For the case of L32, the above-described phenomenon is more amplified. Net upward radiative flux starts increasing near log10σ = - 3 from higher to lower altitudes, however, it starts decreasing again around log10σ = -1 (Figure 2(a)). This profile results because the net upward radiative flux is determined by σT4k-1 - σT4k below log10σ = -3.0. The decrease in net upward radiative flux from higher to lower altitudes near the surface is attributable to small vertical grid intervals near the surface. The net upward radiative flux values around log10σ = - 1 for the case of = 106 are larger than those for the case of = 10-1 by 400 W/m2. The differences in both upward and downward radiative fluxes in the middle layer between the case of = 106 and the case of = 10-1 are approximately 200 W/m2. On the other hand, the error in the radiative heating profile which is important for time evolution problems in 3D model is relatively small. (Figure 2(b)).
Figure 2: The results for the case of = 106. For L32, pn0 = 105 Pa, and Ts = 550 K. (a) The vertical profile of net upward radiative flux (W/m2). (b) The vertical profile of radiative heating rate (K/sec).
In the case of L32, a discontinuity arises in the middle layer of the vertical profile of radiative flux for ≥ 10.0. Though not shown, in the case of L32, the radiative flux can be calculated with few problems as long as ≤ 1.0.
For the Case of Small CΔτ
The behaviors of the results from the extreme limit of a significantly small will be examined. The results under consideration correspond to those that are obtained by evaluating radiative flux integrals for the entire layer with the use of the lower option of the discretized equation. As an example, results will be shown for = 0.0, Pn0 = 105, and the vertical grid resolution of L32. When 1D equilibrium solutions for this case are obtained according to the procedure for the 1D convective-radiative equilibrium calculation, the final values of net upward radiative flux appear to be accurate (not shown). However, in the case of Tg = 250 K, the radiation calculation for states in which an adiabatic structure is adopted from the bottom to the top of the atmosphere cannot be accurately performed. Discontinuities arise in the upward and downward radiative flux profiles as shown in Figures 3(a) and 3(b). Incidentally, such discontinuities are clearly present up to approximately Tg = 300 K. The reason is that the value of
becomes zero in the optically thin layer, that is, in the upper, low-temperature layer. When this option is used, the values of τj-1/2 and τj+1/2 become significantly small. For this reason, the calculation yields a numerically equal value for and within the range of numerical error, resulting in zero for the difference between the two terms. Properly, the values of both and become quite small, leading to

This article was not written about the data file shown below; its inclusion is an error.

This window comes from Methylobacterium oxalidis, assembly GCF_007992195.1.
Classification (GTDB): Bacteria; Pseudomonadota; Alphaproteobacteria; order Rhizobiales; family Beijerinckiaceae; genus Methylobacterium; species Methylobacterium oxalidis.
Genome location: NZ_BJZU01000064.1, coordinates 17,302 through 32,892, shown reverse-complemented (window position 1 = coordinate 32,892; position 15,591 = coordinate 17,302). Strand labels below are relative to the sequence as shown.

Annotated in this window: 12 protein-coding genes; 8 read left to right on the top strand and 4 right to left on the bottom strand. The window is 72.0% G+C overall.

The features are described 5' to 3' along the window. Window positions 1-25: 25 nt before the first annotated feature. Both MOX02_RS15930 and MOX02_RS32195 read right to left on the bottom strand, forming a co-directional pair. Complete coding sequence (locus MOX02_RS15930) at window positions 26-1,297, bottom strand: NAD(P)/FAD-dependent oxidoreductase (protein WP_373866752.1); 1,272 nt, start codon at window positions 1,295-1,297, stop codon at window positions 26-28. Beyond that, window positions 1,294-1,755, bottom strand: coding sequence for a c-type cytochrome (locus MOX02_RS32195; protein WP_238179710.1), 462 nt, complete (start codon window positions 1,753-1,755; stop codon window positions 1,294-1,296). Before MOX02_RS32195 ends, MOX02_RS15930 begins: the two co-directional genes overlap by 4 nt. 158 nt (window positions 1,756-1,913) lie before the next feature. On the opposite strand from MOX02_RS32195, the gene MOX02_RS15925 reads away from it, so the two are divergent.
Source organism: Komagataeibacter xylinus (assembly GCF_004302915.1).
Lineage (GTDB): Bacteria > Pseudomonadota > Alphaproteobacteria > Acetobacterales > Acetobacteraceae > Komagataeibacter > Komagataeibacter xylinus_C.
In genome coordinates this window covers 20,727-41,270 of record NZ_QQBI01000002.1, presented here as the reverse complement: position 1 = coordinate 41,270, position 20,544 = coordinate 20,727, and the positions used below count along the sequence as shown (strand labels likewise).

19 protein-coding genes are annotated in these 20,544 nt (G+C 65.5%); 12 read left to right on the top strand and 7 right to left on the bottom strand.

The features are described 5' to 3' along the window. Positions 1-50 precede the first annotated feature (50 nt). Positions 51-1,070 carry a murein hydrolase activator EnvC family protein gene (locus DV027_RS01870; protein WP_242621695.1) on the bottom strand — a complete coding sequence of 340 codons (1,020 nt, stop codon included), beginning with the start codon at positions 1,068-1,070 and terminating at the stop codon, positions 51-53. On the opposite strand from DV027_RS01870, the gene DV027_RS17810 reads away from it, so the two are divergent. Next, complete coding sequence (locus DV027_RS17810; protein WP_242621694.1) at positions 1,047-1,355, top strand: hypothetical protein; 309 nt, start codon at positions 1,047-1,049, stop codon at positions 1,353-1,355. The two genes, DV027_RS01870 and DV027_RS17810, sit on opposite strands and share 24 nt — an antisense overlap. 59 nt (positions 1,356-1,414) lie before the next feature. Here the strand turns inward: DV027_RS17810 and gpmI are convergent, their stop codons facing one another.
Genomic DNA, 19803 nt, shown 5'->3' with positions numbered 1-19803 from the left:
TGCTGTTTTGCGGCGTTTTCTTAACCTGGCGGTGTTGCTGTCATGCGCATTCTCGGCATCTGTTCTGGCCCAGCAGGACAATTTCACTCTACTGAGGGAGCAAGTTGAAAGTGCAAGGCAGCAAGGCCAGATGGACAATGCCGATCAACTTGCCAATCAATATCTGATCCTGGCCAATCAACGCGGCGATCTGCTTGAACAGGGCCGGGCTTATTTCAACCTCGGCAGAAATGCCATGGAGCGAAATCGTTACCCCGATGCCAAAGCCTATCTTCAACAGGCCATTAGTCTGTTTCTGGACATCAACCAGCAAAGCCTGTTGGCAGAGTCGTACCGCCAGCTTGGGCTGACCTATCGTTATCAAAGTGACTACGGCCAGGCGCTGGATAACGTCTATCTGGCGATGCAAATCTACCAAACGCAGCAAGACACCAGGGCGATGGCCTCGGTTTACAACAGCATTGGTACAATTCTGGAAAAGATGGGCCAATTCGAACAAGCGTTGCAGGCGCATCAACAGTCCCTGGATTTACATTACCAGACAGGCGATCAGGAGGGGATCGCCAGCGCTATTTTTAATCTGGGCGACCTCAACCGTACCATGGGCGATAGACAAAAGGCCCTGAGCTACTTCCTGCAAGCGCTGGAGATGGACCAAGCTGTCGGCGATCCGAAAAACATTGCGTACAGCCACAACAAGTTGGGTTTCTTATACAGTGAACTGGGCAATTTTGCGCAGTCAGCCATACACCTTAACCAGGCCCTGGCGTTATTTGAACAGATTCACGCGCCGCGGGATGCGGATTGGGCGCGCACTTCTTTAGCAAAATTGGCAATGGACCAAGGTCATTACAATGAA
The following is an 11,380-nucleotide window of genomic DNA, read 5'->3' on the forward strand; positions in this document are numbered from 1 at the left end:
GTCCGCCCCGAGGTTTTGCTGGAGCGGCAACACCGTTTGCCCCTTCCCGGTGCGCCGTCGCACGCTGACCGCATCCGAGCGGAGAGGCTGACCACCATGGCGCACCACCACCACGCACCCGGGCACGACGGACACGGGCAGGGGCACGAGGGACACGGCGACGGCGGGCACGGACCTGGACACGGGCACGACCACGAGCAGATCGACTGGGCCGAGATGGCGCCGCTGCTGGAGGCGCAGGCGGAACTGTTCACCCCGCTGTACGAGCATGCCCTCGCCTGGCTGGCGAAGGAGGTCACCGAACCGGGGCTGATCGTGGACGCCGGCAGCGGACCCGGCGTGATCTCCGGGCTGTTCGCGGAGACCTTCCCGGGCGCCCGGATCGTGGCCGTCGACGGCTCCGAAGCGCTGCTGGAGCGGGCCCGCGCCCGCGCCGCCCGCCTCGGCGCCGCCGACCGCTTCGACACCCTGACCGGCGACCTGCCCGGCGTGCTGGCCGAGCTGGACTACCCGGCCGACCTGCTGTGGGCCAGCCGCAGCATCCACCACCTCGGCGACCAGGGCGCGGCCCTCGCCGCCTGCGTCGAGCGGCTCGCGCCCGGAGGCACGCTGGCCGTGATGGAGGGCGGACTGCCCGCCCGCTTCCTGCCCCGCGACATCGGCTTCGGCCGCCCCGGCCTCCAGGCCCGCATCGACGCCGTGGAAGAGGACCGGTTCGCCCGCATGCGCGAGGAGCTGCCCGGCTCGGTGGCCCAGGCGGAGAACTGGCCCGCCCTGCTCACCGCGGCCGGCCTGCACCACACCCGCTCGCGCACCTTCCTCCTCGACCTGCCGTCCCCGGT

In the layer above the altitude at which becomes zero, the downward radiative flux is determined by
is thus smaller than the correct value of downward radiative flux. Similarly, for the upward radiative flux, some of the additive terms drop away above the altitude at which becomes zero.
Figure 3: Radiative flux profiles obtained with = 0.0 for a state in which an adiabatic structure is adopted from the bottom to the top of the atmosphere. (a) Vertical profile of upward radiative flux (W/m2). (b) Vertical profile of downward radiative flux (W/m2). For the case of L32, pn0=105 Pa, and Ts= 250 K.
Furthermore, the above-mentioned problem occurs in a more extreme manner with increasing vertical grid resolution. In the case of L1000, the value of OLR can no longer be calculated correctly, and thus an accurate relationship between Tg and OLR cannot be obtained (not shown).
Consequently, the upper option of the discretized equation cannot be applied for the entire atmospheric layer. However, it has been confirmed that radiative flux can be calculated without difficulties for ≥ 10-7 (not shown).
If the upper option of the discretized radiative flux equation alone is used, a problem arises in the radiation calculations for an optically thin atmosphere. Furthermore, the lower option of the discretized radiative flux equation alone cannot be used for an optically thick atmosphere. However, a combination of the two options of the discretized equation allows radiation calculations of a gray atmosphere with an arbitrary profile of optical depth. In this regard, the value of CΔτ that prescribes the switchover between the discretized equations needs to take a value between 1.0 and 10-7. Based on the results above, a value of 0.1 is adopted for CΔτ in the present study.